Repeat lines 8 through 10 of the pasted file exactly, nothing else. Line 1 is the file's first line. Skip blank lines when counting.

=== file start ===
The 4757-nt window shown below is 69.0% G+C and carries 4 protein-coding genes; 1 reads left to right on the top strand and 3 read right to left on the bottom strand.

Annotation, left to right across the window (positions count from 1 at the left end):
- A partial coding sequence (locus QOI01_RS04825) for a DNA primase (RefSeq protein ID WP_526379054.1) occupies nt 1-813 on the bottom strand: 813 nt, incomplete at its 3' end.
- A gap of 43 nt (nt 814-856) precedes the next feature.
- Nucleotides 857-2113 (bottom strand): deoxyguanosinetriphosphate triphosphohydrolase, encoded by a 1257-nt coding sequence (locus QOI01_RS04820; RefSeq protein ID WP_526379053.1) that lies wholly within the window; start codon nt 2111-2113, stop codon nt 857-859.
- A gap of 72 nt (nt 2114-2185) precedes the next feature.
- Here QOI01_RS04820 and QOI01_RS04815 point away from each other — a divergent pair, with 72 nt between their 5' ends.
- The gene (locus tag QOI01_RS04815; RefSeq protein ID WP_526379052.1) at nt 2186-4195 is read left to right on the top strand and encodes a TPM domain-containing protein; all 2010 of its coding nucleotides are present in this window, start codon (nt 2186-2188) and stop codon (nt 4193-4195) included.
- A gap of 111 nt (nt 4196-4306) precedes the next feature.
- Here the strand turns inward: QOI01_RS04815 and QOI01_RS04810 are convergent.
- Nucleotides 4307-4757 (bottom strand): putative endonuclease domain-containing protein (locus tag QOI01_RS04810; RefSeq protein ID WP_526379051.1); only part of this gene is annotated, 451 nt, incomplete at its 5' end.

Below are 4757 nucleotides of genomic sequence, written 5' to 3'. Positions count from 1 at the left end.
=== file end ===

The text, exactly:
- The gene (locus tag QOI01_RS04815; RefSeq protein ID WP_526379052.1) at nt 2186-4195 is read left to right on the top strand and encodes a TPM domain-containing protein; all 2010 of its coding nucleotides are present in this window, start codon (nt 2186-2188) and stop codon (nt 4193-4195) included.
- A gap of 111 nt (nt 4196-4306) precedes the next feature.
- Here the strand turns inward: QOI01_RS04815 and QOI01_RS04810 are convergent.